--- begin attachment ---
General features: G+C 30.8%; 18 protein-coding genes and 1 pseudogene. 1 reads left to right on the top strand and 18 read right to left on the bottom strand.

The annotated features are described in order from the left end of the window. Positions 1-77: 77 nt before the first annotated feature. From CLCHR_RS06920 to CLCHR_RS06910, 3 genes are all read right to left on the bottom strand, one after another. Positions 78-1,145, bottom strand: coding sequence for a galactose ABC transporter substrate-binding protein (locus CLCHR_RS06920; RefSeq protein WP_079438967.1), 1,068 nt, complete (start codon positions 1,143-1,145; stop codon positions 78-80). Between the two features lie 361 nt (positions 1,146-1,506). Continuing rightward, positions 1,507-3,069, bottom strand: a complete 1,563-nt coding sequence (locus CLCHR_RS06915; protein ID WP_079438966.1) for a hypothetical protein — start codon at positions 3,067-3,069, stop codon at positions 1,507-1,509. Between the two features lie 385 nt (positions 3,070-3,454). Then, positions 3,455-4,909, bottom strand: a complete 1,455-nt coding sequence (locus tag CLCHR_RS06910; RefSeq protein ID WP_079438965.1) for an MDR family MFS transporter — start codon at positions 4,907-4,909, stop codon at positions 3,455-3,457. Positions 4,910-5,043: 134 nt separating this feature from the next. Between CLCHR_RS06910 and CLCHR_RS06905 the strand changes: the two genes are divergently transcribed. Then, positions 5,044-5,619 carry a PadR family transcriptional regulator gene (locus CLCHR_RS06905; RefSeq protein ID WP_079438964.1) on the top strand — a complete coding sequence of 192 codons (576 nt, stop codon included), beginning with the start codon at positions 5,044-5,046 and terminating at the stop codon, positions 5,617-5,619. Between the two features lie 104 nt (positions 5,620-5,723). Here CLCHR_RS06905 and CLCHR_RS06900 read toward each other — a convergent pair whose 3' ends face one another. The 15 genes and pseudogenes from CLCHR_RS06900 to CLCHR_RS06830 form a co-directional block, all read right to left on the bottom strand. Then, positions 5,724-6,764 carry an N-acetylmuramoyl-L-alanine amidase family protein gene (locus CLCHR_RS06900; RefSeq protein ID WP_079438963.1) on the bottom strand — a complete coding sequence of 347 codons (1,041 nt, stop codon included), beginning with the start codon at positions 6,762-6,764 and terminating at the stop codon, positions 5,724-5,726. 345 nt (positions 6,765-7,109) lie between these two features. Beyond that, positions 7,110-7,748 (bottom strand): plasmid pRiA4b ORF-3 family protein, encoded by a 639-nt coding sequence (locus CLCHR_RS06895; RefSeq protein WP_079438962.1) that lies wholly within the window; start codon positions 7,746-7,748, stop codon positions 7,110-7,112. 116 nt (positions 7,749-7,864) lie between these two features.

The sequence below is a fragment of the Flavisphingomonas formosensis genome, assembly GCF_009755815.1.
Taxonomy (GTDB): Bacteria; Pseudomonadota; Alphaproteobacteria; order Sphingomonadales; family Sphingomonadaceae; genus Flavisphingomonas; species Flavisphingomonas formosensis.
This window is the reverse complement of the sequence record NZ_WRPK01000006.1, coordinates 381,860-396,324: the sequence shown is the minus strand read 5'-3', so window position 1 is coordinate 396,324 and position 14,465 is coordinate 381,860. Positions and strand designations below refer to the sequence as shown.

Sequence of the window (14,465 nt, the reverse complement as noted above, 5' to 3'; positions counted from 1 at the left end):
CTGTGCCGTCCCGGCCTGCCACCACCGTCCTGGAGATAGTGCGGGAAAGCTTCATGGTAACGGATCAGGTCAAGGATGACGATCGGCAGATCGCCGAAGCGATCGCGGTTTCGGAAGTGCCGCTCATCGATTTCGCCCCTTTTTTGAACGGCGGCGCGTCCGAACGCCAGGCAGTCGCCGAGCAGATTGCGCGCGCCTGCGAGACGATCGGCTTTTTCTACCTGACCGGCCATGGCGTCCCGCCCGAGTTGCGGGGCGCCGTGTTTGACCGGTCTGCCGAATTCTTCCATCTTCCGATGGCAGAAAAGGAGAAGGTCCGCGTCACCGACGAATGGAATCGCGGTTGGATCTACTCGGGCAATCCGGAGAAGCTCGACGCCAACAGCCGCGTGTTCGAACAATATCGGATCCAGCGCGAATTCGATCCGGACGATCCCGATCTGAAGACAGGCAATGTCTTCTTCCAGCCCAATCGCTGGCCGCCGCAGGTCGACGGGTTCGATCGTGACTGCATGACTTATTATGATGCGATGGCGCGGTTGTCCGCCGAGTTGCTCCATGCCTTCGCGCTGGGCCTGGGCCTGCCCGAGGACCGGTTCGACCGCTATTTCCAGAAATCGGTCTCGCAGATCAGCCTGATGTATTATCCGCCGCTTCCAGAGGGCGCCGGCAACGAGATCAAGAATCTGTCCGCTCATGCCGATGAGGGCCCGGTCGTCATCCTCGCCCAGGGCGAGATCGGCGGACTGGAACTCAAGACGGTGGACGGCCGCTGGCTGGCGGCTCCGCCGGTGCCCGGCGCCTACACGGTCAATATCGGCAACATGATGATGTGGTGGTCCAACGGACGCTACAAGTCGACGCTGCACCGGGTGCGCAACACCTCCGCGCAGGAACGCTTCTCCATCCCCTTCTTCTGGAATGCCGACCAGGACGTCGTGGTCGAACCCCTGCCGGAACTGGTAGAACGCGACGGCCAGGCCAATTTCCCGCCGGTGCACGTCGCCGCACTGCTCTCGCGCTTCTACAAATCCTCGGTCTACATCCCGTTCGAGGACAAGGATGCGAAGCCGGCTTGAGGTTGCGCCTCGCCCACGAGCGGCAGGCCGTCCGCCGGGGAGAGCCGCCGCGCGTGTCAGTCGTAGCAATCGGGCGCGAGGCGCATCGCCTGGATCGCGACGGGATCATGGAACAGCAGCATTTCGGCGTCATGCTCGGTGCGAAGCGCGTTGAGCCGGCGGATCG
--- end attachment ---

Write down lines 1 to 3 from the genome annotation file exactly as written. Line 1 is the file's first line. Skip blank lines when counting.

General features: G+C 30.8%; 18 protein-coding genes and 1 pseudogene. 1 reads left to right on the top strand and 18 read right to left on the bottom strand.

The annotated features are described in order from the left end of the window. Positions 1-77: 77 nt before the first annotated feature. From CLCHR_RS06920 to CLCHR_RS06910, 3 genes are all read right to left on the bottom strand, one after another. Positions 78-1,145, bottom strand: coding sequence for a galactose ABC transporter substrate-binding protein (locus CLCHR_RS06920; RefSeq protein WP_079438967.1), 1,068 nt, complete (start codon positions 1,143-1,145; stop codon positions 78-80). Between the two features lie 361 nt (positions 1,146-1,506). Continuing rightward, positions 1,507-3,069, bottom strand: a complete 1,563-nt coding sequence (locus CLCHR_RS06915; protein ID WP_079438966.1) for a hypothetical protein — start codon at positions 3,067-3,069, stop codon at positions 1,507-1,509. Between the two features lie 385 nt (positions 3,070-3,454). Then, positions 3,455-4,909, bottom strand: a complete 1,455-nt coding sequence (locus tag CLCHR_RS06910; RefSeq protein ID WP_079438965.1) for an MDR family MFS transporter — start codon at positions 4,907-4,909, stop codon at positions 3,455-3,457. Positions 4,910-5,043: 134 nt separating this feature from the next. Between CLCHR_RS06910 and CLCHR_RS06905 the strand changes: the two genes are divergently transcribed. Then, positions 5,044-5,619 carry a PadR family transcriptional regulator gene (locus CLCHR_RS06905; RefSeq protein ID WP_079438964.1) on the top strand — a complete coding sequence of 192 codons (576 nt, stop codon included), beginning with the start codon at positions 5,044-5,046 and terminating at the stop codon, positions 5,617-5,619. Between the two features lie 104 nt (positions 5,620-5,723). Here CLCHR_RS06905 and CLCHR_RS06900 read toward each other — a convergent pair whose 3' ends face one another. The 15 genes and pseudogenes from CLCHR_RS06900 to CLCHR_RS06830 form a co-directional block, all read right to left on the bottom strand. Then, positions 5,724-6,764 carry an N-acetylmuramoyl-L-alanine amidase family protein gene (locus CLCHR_RS06900; RefSeq protein ID WP_079438963.1) on the bottom strand — a complete coding sequence of 347 codons (1,041 nt, stop codon included), beginning with the start codon at positions 6,762-6,764 and terminating at the stop codon, positions 5,724-5,726. 345 nt (positions 6,765-7,109) lie between these two features. Beyond that, positions 7,110-7,748 (bottom strand): plasmid pRiA4b ORF-3 family protein, encoded by a 639-nt coding sequence (locus CLCHR_RS06895; RefSeq protein WP_079438962.1) that lies wholly within the window; start codon positions 7,746-7,748, stop codon positions 7,110-7,112. 116 nt (positions 7,749-7,864) lie between these two features.

The sequence below is a fragment of the Flavisphingomonas formosensis genome, assembly GCF_009755815.1.